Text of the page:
It's been a tool of authoritarians and fascists from inception. The purpose is to literally create a reality bubble for the true believers and easily beguiled (like you), not necessarily to "prove" whatever insane conspiracy nonsense their pushing that day (Obama the Kenyan Muslim socialist, child sex rings in pizza parlors (or on Mars,) etc.), but to undermine the very idea of truth itself. Now, let me quote you an outtake of this propaganda technique working perfectly as the fascists want it to, from the real world:

We can't. Just as we can't "certify with any degree of certainty" that there's not an afterlife.
   79. Ray (CTL) Posted: January 02, 2018 at 12:14 PM (#5599585)
I thought it went without saying that the "why' is that the lie caused us to pull out of TPP.


Doesn't qualify. In that case it's not the lie that harmed us but is the *action* of Trump to pull out.

Actions can obviously have good or bad consequences. I'm talking about lies.
   80. DavidFoss Posted: January 02, 2018 at 12:19 PM (#5599588)
No, Krugman made it pretty clear that he expected that the markets would react violently and negatively to the unexpected election of a childish, impetuous, irrational and vindictive idiot.


The futures markets were down several hundred posts when Krugman wrote the article (it was a live-blog style 'hot take' article and not a tweet). The markets recovered by the time trading opened.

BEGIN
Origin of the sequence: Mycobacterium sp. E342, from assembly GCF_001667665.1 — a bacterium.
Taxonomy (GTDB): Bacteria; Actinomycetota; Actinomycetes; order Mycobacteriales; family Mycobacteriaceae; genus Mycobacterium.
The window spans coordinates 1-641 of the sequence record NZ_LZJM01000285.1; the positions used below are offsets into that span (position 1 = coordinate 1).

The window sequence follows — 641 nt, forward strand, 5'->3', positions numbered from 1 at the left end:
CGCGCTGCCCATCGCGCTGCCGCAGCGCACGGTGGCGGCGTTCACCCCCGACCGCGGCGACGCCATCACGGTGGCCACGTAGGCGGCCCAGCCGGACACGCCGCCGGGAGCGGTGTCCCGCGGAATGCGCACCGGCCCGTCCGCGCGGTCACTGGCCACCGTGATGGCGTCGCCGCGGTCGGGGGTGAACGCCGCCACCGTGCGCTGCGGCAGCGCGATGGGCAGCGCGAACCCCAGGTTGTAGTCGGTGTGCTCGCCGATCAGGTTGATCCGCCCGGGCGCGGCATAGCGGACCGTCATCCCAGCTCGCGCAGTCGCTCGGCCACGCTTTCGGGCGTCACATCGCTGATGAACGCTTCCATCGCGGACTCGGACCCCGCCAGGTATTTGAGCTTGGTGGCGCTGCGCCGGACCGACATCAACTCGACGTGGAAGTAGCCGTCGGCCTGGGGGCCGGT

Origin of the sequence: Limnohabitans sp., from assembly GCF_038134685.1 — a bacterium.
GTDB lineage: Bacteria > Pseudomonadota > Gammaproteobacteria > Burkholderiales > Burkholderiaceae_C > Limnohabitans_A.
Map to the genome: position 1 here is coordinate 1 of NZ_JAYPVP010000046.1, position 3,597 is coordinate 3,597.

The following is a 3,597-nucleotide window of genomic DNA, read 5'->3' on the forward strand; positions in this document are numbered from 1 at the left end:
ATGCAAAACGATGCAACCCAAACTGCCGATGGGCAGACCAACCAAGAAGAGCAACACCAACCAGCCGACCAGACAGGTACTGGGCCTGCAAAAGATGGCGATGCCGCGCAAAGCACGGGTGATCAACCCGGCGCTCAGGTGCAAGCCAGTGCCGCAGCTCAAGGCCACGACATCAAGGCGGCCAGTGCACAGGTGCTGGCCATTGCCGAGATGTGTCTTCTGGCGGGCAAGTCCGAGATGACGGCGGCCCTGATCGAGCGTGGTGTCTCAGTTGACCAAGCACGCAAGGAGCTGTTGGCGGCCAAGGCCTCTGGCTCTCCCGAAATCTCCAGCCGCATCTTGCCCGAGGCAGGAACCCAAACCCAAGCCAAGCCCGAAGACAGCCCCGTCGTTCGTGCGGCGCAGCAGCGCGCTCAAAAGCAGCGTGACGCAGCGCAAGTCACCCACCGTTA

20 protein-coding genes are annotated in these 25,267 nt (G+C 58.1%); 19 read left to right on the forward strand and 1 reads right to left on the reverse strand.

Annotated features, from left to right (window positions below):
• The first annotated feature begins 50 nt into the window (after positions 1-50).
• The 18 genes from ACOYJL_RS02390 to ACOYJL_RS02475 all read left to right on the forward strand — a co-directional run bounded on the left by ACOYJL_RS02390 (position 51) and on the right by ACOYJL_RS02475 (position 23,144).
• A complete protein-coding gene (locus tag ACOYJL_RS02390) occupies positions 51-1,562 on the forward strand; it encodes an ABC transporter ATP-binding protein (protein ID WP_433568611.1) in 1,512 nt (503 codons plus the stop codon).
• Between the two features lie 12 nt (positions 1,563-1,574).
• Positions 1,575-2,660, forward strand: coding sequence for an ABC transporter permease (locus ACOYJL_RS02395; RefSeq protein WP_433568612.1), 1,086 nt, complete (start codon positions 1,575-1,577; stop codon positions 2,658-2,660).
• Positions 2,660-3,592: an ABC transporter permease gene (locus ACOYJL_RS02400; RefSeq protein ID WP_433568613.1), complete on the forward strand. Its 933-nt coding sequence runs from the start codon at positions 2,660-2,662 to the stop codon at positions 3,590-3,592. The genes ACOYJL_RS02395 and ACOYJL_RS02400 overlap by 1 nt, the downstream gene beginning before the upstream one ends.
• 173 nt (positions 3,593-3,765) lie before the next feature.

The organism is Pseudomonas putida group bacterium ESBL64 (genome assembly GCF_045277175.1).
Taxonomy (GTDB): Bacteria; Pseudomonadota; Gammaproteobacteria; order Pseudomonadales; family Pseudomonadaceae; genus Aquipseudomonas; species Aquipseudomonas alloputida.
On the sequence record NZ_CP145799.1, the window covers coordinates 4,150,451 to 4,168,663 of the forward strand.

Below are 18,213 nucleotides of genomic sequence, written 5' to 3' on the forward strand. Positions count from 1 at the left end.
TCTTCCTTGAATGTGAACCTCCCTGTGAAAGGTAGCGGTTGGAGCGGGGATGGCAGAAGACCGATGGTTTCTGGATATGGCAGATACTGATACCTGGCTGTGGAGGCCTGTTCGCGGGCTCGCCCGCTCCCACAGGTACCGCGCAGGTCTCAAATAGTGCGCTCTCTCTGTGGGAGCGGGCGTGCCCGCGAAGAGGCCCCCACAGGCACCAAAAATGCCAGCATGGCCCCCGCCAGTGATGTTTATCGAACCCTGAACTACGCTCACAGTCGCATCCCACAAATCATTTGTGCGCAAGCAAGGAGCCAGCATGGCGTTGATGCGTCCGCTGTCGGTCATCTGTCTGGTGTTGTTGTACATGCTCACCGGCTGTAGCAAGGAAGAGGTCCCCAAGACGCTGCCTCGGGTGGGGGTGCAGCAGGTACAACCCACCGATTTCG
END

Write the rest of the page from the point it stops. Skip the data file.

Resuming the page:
Anyhow, Ray is loving the dwelling on the details of one over-reacting liberal. We elect a twitter troll to be President and Ray is shocked, *shocked* when the trolling succeeds.
   81. The Interdimensional Council of Rickey!'s Posted: January 02, 2018 at 12:20 PM (#5599589)
Doesn't qualify. In that case it's not the lie that harmed us but is the *action* of Trump to pull out.


Jesus ####### christ.
   82. David Nieporent (now, with children) Posted: January 02, 2018 at 12:20 PM (#5599590)
What those numbers tell me (and most people) is that Trump repeatedly lies far more than any other politician.
The numbers don't tell you that. By definition. The fact checkers aren't tallying the number of lies told by anyone, so they cannot tell you who lies more. There are two ways to tell who tells the most lies:

(1) Count all the lies.
(2) Take a random sampling -- say, every Tuesday each week of the campaign -- and extrapolate.

The former is exact, while the latter is imprecise, but each will tell you that answer. But here's not a way to tell who tells the most lies:

(3) Wait until you see a statement that you find intriguing for one reason or another, and then decide whether it's true or false. And then tally up those.

That is not imprecise; it's just arbitrary. To try in a last ditch effort to get you to understand basic logic: if we want to tell whether player 1 or player 2 was the best offensive player in 2017, we can:

(1) Look at the full-season offensive stats for player 1 and player 2 on bbref.
(2) Take their offensive figures from every other game, or every fifth game, or every tenth game, or the like, and extrapolate.

(Obviously the latter is silly in baseball since it's so easy to count them all, but we could do it.) But here's what we can't do: compare the number of nightly highlights we saw on SportsCenter for player 1 and player 2.